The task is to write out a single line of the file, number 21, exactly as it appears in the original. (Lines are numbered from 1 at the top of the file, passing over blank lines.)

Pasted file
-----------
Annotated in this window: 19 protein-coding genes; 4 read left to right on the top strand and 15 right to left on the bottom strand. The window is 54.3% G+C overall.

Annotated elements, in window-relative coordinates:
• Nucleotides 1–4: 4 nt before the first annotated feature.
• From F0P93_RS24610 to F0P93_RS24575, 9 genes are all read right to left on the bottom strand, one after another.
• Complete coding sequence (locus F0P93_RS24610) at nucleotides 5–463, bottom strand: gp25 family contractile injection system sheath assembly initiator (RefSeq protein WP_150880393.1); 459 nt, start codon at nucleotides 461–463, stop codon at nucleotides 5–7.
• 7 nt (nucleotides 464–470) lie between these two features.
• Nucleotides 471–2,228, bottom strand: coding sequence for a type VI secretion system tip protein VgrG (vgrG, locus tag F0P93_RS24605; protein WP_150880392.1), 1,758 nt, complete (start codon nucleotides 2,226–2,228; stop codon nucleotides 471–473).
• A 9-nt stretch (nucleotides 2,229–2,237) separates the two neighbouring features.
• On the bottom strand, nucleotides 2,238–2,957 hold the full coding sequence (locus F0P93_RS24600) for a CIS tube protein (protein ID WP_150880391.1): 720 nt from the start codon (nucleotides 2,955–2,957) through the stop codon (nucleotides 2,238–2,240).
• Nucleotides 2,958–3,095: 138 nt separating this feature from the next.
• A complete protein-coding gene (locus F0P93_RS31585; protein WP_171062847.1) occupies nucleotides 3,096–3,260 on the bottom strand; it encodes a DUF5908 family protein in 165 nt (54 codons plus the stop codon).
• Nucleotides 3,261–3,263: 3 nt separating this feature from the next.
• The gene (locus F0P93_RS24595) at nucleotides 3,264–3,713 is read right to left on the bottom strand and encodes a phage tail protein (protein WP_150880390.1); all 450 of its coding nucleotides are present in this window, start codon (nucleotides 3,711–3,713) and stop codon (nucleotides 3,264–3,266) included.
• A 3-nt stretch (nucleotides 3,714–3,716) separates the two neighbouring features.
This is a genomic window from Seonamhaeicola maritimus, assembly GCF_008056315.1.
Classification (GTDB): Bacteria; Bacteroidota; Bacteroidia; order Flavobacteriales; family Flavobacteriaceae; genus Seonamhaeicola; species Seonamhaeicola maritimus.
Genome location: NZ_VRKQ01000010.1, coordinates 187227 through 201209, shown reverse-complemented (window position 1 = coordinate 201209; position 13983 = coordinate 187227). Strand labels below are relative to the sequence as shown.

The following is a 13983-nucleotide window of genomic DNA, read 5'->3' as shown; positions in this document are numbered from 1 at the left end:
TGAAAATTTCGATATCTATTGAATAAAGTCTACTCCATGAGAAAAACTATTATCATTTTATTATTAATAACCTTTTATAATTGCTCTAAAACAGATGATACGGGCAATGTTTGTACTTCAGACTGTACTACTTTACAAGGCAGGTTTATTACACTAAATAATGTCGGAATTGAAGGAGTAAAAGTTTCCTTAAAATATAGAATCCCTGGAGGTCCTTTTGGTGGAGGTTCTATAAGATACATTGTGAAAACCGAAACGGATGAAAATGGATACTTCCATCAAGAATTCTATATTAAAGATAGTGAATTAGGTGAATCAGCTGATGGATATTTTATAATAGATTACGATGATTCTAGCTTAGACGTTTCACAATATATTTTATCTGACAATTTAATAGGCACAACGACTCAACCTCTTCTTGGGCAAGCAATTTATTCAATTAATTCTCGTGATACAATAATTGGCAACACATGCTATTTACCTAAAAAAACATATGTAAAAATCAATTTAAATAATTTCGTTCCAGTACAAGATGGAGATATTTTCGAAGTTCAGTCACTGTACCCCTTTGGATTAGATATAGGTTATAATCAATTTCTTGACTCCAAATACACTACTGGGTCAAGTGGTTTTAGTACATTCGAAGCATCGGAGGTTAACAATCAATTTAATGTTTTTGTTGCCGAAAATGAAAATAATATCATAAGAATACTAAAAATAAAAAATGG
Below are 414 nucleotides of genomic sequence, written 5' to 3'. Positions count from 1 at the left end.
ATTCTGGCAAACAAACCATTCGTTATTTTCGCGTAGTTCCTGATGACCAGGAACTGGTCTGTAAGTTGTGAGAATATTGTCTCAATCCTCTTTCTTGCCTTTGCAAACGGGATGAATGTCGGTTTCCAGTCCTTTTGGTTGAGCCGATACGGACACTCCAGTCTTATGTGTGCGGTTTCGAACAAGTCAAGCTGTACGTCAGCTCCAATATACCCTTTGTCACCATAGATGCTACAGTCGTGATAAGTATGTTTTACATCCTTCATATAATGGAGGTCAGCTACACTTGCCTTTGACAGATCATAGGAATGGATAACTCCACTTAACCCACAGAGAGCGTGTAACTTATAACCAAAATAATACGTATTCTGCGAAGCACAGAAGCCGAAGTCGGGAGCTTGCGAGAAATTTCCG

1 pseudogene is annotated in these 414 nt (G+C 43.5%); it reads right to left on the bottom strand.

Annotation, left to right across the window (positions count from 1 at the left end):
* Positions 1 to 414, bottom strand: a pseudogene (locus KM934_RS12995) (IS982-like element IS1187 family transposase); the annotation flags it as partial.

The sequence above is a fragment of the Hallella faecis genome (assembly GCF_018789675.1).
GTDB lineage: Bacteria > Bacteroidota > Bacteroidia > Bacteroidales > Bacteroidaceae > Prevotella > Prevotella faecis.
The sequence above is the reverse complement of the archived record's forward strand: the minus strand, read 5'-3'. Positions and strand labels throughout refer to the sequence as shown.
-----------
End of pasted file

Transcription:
ATTCTGGCAAACAAACCATTCGTTATTTTCGCGTAGTTCCTGATGACCAGGAACTGGTCTGTAAGTTGTGAGAATATTGTCTCAATCCTCTTTCTTGCCTTTGCAAACGGGATGAATGTCGGTTTCCAGTCCTTTTGGTTGAGCCGATACGGACACTCCAGTCTTATGTGTGCGGTTTCGAACAAGTCAAGCTGTACGTCAGCTCCAATATACCCTTTGTCACCATAGATGCTACAGTCGTGATAAGTATGTTTTACATCCTTCATATAATGGAGGTCAGCTACACTTGCCTTTGACAGATCATAGGAATGGATAACTCCACTTAACCCACAGAGAGCGTGTAACTTATAACCAAAATAATACGTATTCTGCGAAGCACAGAAGCCGAAGTCGGGAGCTTGCGAGAAATTTCCG